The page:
Should Investors Be Wary of Activist Hedge Funds?

by Dominic Fogarty

  • 03 Jul 2017
  • HF

Preqin’s Hedge Fund Online currently tracks 793 activist hedge funds. While most shareholders will be passive, activist hedge funds can work with a company’s management  to unlock the value for the benefit of all shareholders. However, this approach does not always deliver value, and there have been several cases of activist investments in companies, such as Valeant Pharmaceuticals, resulting in losses for high-profile hedge funds. With this in mind, we take a look at the current trends within activist hedge funds.

Performance and Flows
According to the Preqin All-Activist Hedge Fund benchmark, activist hedge funds returned just 2.01% in 2015, marginally underperforming the Preqin All-Strategies Hedge Fund benchmark. The majority (71%) of investors interviewed for the Preqin Investor Outlook at the end of 2016 reported that activist hedge funds had fallen short of their expectations that year. This underperformance led to outflows of $35bn for activist hedge funds in 2016, accounting for 32% of all hedge fund outflows during the year.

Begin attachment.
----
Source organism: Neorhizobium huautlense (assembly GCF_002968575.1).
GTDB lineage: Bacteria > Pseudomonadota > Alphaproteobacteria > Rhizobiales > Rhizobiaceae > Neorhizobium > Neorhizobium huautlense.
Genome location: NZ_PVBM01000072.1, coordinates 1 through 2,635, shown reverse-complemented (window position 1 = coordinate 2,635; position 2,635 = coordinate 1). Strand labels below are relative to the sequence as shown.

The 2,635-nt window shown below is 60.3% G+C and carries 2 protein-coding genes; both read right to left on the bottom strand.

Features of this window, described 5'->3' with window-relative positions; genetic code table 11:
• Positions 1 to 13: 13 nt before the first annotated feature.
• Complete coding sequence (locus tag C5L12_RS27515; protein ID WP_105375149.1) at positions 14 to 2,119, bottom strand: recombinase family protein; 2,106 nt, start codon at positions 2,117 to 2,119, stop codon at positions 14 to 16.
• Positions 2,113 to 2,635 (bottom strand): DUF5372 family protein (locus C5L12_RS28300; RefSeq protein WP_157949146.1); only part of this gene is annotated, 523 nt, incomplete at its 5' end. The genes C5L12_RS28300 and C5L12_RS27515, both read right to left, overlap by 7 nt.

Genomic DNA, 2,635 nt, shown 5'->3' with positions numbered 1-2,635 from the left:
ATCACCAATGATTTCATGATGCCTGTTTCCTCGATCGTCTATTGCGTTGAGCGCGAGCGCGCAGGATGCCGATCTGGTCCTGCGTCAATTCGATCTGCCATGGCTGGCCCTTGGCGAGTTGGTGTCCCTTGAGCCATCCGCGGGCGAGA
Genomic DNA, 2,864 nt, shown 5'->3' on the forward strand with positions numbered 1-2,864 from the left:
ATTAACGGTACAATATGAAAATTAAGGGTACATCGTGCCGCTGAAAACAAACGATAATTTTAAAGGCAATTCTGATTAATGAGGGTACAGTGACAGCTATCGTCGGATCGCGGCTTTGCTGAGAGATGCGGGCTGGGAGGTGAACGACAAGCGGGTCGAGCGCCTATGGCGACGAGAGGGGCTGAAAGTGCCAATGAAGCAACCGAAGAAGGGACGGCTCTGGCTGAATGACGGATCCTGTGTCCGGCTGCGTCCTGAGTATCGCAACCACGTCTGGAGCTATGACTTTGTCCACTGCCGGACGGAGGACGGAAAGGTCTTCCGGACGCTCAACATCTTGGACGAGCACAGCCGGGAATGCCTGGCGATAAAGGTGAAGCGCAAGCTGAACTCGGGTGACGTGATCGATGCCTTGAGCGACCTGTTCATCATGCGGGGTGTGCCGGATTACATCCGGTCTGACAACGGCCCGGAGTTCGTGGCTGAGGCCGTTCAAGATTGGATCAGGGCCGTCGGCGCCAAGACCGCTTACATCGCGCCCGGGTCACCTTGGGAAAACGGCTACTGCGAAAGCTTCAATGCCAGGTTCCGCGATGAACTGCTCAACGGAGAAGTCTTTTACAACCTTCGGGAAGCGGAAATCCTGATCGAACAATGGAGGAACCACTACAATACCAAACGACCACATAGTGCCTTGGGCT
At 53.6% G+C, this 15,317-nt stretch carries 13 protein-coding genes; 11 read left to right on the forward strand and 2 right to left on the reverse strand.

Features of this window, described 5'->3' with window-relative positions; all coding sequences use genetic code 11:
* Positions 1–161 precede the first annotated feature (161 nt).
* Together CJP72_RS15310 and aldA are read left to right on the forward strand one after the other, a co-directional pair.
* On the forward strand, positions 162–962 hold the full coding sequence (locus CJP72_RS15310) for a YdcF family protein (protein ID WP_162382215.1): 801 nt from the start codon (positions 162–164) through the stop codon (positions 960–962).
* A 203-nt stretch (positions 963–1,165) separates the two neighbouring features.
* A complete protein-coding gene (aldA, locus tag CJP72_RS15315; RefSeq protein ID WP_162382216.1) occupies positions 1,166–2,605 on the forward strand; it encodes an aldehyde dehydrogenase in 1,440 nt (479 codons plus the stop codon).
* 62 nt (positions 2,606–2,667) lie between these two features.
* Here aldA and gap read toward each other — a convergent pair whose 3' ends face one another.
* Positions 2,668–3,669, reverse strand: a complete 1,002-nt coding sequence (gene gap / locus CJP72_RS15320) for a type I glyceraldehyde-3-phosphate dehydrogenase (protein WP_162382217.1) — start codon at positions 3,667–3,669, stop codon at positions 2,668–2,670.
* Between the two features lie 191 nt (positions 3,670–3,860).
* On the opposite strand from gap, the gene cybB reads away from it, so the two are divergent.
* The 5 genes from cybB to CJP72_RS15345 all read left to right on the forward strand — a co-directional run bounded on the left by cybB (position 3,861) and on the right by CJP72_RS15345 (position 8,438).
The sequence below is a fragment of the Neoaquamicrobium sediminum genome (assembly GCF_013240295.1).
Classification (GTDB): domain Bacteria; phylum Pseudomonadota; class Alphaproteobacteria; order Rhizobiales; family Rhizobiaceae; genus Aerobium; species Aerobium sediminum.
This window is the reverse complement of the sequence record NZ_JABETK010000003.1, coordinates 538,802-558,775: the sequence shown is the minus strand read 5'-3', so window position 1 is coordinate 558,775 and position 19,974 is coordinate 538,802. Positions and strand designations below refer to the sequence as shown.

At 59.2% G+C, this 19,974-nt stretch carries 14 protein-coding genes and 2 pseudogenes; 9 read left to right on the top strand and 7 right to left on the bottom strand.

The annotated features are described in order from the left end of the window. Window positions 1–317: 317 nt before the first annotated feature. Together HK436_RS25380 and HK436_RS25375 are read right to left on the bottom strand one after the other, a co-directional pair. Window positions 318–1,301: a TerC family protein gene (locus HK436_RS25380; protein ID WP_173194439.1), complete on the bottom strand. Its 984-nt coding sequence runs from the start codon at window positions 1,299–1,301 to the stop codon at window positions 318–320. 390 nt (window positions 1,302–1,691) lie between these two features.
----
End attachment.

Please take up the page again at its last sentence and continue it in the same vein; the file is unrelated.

However, with funds returning 0.43% in May 2017, stronger performance so far this year has brought 12-month cumulative returns to 15.56%. Such returns outweigh those of the Preqin All-Strategies Hedge Fund benchmark (+10.47%) over the same period. Despite this, Q1 2017 saw only $0.9bn in inflows for activist hedge funds, compared with $20bn for the entire hedge fund industry.

Launches and Liquidations

As shown in the chart above, the number of fund launches rose each year from 2012 to 2014, peaking at 82 new funds globally in 2014. Since then, however, fewer funds are being launched each year, and the number of activist fund liquidations has increased concurrently: net fund launches have therefore declined year-on-year from 2014. This trend may continue into 2017, as so far this year liquidations have outnumbered launches.

The high number of liquidations and size of outflows in 2016 could reflect investors’ dampened appetite for activist funds following underperformance in 2015. Despite strong performance over the past 12 months, investors are still wary of allocating capital to activist hedge funds, with no investors interviewed by Preqin citing any intention to increase their allocation to the strategy in 2017. However, if there continues to be opportunity in activist hedge funds and this strong performance continues, investors may begin to view the activist hedge fund space with renewed enthusiasm, akin to that of previous years.



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